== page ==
Chapter 3: The Manuscript’s Influence Hasn’t Changed
Today was still a normal day. There were no surprises or losses. The skinny George Wales kept grumbling in his heart, as he came out from the conference room. He felt like a giant failure as the team leader for the editorial department of the Touchstone Films company under Disney. From the time he’d taken up this position, they haven’t produced any films that had a great impact.
This couldn’t actually be blamed on him. Regardless of how you put it, the main focus of Disney’s film and television entertainment company was on animations. The company was only set up in the year of 1983, and had then been divided into television shows and films. Sharing the same history, comparing Hollywood and the seven great film companies, there were still some differences between them. Even if they’d produced a few rather good films in these years, such as the movie version of the Little Mermaid, Three Men and a Little Lady, Who Framed Roger Rabbit etc., their influence could be said to still be very small.
“Mr. Wales, Mrs. Meyers Is currently waiting for you outside the office.” the secretary miss called out to him at this point.
“Nancy? When did she get here?” George asked in a rush.
“About fifteen minutes ago.”
“Still good, it hasn’t been too long, but if God is willing to hear my prayers, maybe there’ll be a surprise for me today.” George busily headed towards his office.
When he pushed the open the doors, he saw Nancy Meyers sitting at his bureau desk and reading a book. Her usual grey work clothes made her appear very competent. There were quite a lot of independent filmmakers in Hollywood, but there were only a handful of female indies out there. Moreover, Nancy was a producer and a screenwriter in one. And her husband, Charles Shyer, was also a film director. Although the husband and wife didn’t really count as the best of the best, they still held relatively high standards. This year, they produced the world wide distributed Father of the Bride and received a pretty good box office success. Now, she had come to him, perhaps carrying a pretty good script that she wanted Disney to invest in.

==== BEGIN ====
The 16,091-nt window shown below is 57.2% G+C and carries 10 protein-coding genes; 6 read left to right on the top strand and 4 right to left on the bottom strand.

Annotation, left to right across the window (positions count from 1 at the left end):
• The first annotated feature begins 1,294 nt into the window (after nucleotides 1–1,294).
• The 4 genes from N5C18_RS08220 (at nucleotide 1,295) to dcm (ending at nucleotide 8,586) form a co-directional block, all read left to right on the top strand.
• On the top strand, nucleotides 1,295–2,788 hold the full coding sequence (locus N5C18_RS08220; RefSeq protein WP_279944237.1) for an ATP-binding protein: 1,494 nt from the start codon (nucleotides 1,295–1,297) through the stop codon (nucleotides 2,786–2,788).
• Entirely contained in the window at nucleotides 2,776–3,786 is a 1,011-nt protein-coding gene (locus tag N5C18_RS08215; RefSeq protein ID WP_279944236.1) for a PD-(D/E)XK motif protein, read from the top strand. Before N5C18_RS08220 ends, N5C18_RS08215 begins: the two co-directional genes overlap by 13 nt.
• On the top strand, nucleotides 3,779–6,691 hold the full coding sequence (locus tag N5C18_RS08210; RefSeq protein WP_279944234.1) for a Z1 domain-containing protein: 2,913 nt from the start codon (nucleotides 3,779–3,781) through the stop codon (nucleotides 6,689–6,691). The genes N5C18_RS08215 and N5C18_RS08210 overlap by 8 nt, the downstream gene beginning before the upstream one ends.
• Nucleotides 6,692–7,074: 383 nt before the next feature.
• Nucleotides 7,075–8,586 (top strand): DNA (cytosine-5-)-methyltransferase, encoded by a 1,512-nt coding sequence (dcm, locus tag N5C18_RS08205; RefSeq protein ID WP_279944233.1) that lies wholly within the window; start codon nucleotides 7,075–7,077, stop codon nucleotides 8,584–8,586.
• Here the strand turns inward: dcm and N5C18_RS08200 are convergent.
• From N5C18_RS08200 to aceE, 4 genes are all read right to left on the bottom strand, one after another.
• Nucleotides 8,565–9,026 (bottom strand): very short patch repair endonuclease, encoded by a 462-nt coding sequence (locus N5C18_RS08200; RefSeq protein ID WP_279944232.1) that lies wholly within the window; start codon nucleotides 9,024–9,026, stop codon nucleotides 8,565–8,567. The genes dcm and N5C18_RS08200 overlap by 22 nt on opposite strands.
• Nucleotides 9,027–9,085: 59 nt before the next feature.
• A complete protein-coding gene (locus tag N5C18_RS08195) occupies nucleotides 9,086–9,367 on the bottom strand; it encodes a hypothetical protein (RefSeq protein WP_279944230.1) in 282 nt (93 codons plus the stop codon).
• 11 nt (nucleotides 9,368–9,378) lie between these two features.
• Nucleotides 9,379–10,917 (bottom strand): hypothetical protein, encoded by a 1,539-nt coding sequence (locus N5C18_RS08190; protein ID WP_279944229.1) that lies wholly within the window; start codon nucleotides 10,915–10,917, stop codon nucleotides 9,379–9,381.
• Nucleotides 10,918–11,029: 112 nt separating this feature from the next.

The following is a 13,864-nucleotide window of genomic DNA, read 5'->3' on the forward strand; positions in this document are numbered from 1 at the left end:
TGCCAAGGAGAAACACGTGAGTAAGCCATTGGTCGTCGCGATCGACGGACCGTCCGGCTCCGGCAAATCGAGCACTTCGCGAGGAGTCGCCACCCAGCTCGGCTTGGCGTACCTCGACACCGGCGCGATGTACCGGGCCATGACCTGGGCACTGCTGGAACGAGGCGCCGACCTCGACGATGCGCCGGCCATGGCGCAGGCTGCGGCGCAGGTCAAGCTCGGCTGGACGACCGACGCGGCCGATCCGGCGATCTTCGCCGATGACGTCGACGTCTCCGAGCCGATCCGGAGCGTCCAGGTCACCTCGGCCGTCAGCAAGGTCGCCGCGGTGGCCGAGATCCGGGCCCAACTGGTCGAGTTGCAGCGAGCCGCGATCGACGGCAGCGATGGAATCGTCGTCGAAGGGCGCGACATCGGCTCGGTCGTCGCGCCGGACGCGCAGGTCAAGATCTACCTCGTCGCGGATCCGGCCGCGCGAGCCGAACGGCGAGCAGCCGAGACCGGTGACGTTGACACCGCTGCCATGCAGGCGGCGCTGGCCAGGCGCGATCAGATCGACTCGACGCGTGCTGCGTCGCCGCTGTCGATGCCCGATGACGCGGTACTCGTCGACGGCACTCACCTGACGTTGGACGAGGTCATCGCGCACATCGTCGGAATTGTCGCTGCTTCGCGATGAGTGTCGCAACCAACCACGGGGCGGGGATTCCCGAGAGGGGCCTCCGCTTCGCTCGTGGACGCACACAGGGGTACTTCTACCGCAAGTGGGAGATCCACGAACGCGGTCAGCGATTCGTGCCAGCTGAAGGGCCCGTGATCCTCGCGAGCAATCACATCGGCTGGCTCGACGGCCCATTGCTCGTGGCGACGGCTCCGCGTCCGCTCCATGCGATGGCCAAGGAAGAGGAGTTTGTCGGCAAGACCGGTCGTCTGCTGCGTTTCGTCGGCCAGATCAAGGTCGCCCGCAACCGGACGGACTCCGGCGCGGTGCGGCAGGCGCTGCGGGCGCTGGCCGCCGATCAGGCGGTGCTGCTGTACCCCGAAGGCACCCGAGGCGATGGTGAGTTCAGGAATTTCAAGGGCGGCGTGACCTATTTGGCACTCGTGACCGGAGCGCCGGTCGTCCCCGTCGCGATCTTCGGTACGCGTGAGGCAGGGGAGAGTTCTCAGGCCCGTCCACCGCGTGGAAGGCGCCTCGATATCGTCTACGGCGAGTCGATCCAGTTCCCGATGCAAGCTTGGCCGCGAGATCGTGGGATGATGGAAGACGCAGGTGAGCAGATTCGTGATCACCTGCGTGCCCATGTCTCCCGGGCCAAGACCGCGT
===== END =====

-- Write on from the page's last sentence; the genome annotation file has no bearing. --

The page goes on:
“Sorry, Nancy, hope I didn’t keep you waiting for too long.” George greeted. He, Nancy Meyers, and her husband Charles Shyer, could be counted as old acquaintances.
“Of course not, it’s only been a God’s minute.” Nancy quipped, closing her book.
“You’ve really left me with no way to respond to that.” George shrugged and sat down on the spot. “Got any good scripts for me?”
“Okay, you know what George, you’re looking about as impatient as an Indian hunting cattle ready for winter.” Nancy shook her head and smiled.
“Don’t tease me, Nancy, don’t you know about my difficult circûmstances? I’ve been devoutly praying every day, but evidently God is taking a holiday every day.” George helplessly spread out both hands.
“Okay, take a look at this.” Nancy retrieved a parcel of papers from her briefcase and handed it over to him.
“What beautiful writing,” George praised, and began to read carefully. Very soon, he became intrigued, nodding his head at times, and giving off one or two knowing chuckles. In the end to make ends meet, he spoke, “Quite good, although it is still a romantic love story, it is still ingenious, from the perspective of little girls, it is very interesting, is this your new work?”
And then he gave his head a pat and laughed as he spoke, “No, that’s not right, this isn’t your handwriting, and the way the scenes are divided up isn’t strict either, are you training up a new person?”